Highsnobiety Editors Want These 5 Trends to Die Next Year

As this year winds down we’ve recapped its highlights to bring you the best of 2017 in fashion, sneakers, music, movies and more.

As Highsnobiety has grown over the years, so has our readership. Streetwear, street culture, “the culture”, whatever you wanna call it, the scene that birthed this publication is massive now, and that means we have a bigger responsibility than ever to cater to the needs of our readership.

We employ a team of all nationalities in our Berlin, New York, London and Hong Kong offices, so naturally we have pretty diverse tastes and interests. That, combined with the fact that editors are by nature an opinionated species, means that every member of the Highsnobiety editorial team isn’t always into every single thing that we report on.

Our commitment to dopeness outweighs our commitment to traffic, and there’s a lot of stuff that we post just cos we love it, but broadly speaking, we owe it to our readership to talk about the stuff that they’re into (personally, anything with BAPE camo on it has me reaching for the sickbag, but HS readers love it).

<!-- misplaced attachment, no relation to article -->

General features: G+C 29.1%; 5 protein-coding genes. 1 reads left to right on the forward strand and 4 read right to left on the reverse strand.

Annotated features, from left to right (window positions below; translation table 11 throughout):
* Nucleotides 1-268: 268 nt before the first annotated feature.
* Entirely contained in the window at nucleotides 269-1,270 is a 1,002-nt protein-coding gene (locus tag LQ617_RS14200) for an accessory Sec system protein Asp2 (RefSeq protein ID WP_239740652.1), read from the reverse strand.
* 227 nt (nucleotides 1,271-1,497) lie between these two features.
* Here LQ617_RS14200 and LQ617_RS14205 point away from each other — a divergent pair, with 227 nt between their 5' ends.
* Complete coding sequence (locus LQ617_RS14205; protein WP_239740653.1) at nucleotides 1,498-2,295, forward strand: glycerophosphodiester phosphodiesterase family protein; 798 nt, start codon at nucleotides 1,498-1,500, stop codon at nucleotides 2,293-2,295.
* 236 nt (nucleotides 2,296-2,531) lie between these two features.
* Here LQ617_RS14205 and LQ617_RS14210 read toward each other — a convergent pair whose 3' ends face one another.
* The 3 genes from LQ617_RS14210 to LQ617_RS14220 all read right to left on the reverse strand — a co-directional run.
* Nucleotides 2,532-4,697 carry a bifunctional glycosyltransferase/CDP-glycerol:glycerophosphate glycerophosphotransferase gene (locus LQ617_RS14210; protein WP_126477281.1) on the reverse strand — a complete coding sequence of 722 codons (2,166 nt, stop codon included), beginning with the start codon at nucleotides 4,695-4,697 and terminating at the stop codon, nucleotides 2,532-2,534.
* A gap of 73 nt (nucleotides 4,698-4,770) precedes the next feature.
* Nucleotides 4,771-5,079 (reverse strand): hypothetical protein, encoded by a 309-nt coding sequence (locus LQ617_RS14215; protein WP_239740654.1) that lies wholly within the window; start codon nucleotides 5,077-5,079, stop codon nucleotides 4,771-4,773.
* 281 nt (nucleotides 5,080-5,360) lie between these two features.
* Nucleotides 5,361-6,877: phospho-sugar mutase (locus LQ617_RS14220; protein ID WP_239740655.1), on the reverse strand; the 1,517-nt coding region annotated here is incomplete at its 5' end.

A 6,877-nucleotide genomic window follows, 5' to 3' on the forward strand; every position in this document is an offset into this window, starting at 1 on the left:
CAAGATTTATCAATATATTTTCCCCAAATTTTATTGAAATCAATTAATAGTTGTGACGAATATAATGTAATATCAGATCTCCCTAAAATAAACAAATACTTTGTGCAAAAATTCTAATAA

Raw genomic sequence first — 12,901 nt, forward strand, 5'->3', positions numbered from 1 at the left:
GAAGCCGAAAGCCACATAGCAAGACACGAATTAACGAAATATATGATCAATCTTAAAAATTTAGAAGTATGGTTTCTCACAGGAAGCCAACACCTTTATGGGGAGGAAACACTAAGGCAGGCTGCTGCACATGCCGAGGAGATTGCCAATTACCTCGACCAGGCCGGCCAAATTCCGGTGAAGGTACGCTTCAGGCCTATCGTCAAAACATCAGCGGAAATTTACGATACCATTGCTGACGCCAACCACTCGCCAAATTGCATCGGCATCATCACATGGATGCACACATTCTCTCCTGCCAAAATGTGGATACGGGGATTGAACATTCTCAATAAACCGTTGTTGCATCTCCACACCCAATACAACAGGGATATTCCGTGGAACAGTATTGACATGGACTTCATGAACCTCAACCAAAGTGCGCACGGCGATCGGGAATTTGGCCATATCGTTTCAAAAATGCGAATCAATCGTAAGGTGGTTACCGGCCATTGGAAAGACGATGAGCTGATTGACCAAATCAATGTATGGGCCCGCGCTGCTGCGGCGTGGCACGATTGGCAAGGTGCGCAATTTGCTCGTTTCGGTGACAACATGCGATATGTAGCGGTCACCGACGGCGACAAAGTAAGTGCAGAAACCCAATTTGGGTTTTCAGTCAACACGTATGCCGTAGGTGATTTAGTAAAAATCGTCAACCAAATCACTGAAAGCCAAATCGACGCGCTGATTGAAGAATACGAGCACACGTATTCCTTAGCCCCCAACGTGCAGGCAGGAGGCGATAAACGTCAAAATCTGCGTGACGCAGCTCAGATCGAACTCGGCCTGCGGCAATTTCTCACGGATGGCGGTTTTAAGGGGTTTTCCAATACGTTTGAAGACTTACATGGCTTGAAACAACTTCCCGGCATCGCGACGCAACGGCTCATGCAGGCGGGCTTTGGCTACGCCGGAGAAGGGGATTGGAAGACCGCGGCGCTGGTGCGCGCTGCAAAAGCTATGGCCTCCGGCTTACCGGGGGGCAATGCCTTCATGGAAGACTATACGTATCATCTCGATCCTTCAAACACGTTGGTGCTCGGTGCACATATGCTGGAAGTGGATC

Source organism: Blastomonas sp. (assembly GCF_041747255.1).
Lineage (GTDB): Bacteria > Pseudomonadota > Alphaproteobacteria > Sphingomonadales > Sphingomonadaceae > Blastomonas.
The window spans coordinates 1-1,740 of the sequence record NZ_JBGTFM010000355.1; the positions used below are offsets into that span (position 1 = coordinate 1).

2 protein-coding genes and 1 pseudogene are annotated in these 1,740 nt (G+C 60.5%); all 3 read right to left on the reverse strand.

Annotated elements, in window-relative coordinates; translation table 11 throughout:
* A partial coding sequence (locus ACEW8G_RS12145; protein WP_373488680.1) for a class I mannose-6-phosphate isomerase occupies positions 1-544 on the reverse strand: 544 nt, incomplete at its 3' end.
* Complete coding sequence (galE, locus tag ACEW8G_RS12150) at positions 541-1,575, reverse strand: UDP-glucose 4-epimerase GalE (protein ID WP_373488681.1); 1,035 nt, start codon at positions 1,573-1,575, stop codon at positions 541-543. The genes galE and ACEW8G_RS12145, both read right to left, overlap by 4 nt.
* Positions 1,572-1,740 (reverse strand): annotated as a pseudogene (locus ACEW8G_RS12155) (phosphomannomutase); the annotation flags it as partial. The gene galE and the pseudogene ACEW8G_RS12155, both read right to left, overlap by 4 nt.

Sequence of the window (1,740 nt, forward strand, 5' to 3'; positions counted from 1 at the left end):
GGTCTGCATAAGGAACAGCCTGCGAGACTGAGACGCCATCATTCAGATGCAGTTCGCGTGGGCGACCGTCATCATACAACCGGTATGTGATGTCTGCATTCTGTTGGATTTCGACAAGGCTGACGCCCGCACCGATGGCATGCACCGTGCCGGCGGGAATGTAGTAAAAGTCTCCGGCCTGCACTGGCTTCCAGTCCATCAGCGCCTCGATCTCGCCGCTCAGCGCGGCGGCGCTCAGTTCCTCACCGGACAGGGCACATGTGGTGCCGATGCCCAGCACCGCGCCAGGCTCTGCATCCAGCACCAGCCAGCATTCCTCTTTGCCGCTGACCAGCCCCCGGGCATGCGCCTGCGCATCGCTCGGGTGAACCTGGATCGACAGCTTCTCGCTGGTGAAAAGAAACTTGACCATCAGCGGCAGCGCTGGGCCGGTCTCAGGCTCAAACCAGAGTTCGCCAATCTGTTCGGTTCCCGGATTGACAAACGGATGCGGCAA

Every year, we take a step back from the world we cover, and have a think about the things we would really like to see the back of — even if we know we’ll still be writing about them 365 days later.

Welcome to the fifth installment of the ever-divisive comment-magnet that is Highsnobiety’s The Trends We Want to Die Next Year roundup. From sky-high resell prices to awkward posing, here’s five things we’d like to throw in the hype dustbin in 2018.

Resell Mania

Photo: Michael Kusumadjaja / Highsnobiety